Keegan Halsey, 16, has had a rough time of things for as long as he can remember. He just never felt right anywhere, not even in his own house.
"I would barricade myself in my room sometimes," he said, hugging a pillow to his chest.
"A lot when he was younger," said his mother, Peggy. "When he first started, it was for days."
Agoraphobia, extreme social anxieties and other mental-health issues did this to him, made him want to be invisible. Once sorted out, medications helped but they can only do so much. A service dog named Dillon is taking it from there, taking the edge off Keegan's depression and fears, getting him out of the house and slowly helping him engage with the world.
Like most Alaska Assistance Dogs clients, Keegan helped train his own service dog. The two of them passed their public access test in October.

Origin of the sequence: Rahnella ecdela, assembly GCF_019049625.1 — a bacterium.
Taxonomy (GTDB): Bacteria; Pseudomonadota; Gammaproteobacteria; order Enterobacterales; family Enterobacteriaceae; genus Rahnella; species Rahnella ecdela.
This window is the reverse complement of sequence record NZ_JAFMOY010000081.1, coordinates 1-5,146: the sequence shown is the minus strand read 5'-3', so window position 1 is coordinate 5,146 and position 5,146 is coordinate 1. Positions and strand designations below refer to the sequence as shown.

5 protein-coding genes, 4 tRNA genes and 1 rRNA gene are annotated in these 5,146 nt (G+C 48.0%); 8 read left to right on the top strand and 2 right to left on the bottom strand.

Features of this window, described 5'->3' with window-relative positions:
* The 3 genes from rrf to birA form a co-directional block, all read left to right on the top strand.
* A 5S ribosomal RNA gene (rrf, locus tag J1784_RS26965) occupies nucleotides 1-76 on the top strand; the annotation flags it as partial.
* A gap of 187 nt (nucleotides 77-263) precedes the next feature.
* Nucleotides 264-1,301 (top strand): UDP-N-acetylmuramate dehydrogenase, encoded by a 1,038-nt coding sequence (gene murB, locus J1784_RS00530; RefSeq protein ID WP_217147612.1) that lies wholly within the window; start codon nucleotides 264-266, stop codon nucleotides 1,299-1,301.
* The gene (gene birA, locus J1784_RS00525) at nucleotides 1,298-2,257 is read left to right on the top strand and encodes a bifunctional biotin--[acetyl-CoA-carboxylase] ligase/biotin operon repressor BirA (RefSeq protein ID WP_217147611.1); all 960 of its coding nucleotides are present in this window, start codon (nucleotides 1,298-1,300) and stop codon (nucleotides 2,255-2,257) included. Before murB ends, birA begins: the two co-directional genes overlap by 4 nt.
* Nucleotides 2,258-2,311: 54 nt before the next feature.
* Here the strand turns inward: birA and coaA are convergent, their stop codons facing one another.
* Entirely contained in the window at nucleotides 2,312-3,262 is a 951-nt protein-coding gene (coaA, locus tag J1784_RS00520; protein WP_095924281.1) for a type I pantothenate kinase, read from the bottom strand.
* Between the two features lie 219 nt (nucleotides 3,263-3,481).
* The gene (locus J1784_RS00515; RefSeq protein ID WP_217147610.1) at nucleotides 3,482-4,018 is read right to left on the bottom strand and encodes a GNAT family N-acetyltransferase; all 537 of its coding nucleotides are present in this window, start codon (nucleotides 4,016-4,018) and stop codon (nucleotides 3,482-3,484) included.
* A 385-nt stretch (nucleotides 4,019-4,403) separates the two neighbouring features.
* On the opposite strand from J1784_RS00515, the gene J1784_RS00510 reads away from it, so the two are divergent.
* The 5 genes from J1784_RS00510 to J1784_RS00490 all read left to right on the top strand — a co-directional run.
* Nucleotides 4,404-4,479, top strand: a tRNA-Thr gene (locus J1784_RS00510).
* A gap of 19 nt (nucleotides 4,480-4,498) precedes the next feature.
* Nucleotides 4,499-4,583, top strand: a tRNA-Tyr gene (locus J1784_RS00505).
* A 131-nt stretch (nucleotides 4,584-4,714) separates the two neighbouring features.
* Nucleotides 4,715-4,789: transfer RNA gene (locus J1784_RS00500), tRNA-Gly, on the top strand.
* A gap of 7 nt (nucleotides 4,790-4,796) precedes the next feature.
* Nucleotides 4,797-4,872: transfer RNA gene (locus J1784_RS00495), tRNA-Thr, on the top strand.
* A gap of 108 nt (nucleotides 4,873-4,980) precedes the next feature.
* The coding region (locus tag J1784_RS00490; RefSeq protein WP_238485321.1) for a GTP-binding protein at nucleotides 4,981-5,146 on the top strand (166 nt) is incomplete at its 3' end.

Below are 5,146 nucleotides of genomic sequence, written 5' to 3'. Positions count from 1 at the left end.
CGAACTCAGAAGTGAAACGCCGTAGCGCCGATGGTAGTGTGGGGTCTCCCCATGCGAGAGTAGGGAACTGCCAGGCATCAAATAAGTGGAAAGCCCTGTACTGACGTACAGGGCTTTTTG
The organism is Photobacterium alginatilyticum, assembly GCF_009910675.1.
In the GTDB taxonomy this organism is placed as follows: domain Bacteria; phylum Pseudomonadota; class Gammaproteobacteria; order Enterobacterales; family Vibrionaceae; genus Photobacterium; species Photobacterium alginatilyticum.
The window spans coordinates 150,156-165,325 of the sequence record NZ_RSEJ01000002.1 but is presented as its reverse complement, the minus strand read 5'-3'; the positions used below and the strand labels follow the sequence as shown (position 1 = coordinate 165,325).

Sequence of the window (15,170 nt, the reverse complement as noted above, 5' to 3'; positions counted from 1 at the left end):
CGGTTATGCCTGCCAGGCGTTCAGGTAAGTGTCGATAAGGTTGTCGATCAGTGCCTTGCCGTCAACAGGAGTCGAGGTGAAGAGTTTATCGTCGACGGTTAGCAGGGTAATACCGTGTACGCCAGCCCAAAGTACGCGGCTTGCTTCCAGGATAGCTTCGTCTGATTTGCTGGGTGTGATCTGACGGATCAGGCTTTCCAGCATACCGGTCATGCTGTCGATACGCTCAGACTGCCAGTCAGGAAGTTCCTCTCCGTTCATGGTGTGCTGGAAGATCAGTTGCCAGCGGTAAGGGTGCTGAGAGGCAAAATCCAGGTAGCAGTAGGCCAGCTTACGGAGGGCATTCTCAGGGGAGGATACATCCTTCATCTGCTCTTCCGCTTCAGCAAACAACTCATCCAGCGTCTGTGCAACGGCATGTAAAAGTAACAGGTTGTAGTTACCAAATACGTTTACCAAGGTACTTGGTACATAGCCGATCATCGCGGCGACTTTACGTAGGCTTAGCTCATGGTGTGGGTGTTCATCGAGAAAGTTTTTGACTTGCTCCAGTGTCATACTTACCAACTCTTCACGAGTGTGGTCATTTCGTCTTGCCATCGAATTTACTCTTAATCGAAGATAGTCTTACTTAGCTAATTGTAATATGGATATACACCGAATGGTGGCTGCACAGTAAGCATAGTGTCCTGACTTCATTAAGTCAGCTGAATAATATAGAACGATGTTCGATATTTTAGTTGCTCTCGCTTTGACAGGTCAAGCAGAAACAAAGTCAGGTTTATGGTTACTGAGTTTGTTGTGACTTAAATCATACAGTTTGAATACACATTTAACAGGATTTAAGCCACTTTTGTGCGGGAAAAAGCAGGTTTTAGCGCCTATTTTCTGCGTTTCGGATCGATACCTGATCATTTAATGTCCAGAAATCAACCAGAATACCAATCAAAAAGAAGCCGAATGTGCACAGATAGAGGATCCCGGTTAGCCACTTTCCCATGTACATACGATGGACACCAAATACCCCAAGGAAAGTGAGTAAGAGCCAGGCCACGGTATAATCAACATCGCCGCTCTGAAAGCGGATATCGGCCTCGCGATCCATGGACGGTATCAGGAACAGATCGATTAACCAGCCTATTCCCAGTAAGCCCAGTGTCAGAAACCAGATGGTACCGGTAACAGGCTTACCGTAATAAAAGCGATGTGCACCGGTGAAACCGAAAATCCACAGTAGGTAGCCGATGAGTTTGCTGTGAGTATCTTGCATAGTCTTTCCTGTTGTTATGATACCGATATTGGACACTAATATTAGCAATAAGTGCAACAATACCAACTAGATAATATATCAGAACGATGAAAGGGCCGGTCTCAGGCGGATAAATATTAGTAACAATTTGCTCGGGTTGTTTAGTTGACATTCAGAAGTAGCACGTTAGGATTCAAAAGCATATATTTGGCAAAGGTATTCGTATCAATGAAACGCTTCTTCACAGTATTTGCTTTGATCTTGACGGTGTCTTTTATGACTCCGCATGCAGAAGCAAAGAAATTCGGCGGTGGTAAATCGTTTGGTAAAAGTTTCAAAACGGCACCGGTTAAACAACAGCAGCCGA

"I was worried a lot that maybe it wouldn't work out because I've done so many things and usually they don't work out -- like school," said Keegan, who's working on his GED. "I tried," he said with a sigh, "I tried."
Besides serving as an emotional anchor, Dillon is teaching Keegan responsibility.
"He has risen to that challenge," his mother said. "I never have to get on him. He lets him in and out to go to the bathroom. He bathes him, feeds him and trains him.
"Dillon has done wonders in that boy's life. Keegan is so much more confident and outgoing and at peace. He's a lot happier, and obviously that makes me happier."
"He teaches me to be calmer," Keegan said. "With him around, stuff just seems easier.
"He's my best friend."
By DEBRA McKINNEY